Anglia Ruskin University will lead the UK arm of a new £2.5 million joint EU programme to investigate the benefits of music for people living with dementia.
The UK part of the study is funded by The Alzheimer’s Society and will be carried out by experts at Anglia Ruskin University’s Cambridge Institute for Music Therapy Research.
The three-year programme will recruit around 500 couples, where one person has dementia. In addition to standard care, the carer will be trained by a music therapist who will initially work with the couple. The couple will then work together using music five days a week at home, for a 12-week period, overseen by a music therapist.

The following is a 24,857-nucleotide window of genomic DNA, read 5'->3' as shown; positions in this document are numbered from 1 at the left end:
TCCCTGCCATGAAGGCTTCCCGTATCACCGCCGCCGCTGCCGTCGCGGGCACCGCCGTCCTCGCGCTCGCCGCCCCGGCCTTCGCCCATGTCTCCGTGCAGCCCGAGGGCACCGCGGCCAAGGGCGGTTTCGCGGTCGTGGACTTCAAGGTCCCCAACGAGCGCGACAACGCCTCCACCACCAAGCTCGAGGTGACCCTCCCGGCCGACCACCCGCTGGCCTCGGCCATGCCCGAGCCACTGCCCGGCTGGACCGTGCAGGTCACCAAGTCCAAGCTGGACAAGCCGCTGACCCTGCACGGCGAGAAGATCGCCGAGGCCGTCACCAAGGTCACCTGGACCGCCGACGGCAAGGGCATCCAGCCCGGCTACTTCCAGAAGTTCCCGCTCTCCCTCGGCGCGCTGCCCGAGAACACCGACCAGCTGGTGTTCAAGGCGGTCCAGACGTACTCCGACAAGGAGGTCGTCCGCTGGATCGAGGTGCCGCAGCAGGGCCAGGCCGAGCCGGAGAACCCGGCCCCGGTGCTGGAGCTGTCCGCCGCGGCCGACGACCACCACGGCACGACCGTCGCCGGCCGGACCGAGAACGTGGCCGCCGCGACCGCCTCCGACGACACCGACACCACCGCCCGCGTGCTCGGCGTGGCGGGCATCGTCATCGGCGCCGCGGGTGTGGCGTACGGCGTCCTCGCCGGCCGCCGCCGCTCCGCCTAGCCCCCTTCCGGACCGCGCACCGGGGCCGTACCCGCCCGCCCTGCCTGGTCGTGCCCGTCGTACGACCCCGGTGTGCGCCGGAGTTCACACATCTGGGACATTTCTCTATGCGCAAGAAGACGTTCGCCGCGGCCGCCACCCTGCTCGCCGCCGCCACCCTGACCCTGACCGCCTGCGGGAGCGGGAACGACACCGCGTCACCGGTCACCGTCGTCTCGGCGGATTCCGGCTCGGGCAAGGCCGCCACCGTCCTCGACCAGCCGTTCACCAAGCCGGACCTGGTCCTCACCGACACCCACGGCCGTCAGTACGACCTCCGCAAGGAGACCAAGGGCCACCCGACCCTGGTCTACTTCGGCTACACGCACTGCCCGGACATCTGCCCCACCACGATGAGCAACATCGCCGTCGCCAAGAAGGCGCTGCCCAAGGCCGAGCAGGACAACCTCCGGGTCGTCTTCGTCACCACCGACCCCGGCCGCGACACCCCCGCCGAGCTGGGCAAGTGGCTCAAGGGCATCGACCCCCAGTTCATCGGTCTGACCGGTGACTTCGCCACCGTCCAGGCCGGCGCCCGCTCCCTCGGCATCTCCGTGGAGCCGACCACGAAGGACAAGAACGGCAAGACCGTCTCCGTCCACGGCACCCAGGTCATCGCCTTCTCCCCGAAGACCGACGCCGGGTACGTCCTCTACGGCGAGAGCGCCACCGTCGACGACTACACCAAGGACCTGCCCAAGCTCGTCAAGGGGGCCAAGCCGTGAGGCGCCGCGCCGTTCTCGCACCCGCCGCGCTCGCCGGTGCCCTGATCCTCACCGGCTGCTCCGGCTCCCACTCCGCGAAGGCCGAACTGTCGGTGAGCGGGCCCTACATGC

Their progress will be compared with a similar programme of reading between couples who are also receiving standard care, as well as couples receiving only standard care for dementia. A variety of measures will test relationship, resilience and other aspects of quality of life for both carers and for the person with dementia.
Professor Helen Odell-Miller, the Principal Investigator for the UK part of the project and the Director of the Cambridge Institute for Music Therapy Research, said: “This is a fantastic opportunity to explore and measure the impact of music interventions for people with dementia and their family carer. Five countries are involved and we hope to make a difference to dementia care across different cultures and communities.”
The other institutions involved in the neurodegenerative disease research project are the University of Melbourne, the Norwegian Academy of Music, the University of Physical Education in Krakow, and the University of Applied Sciences Würzburg-Schweinfurt, Germany.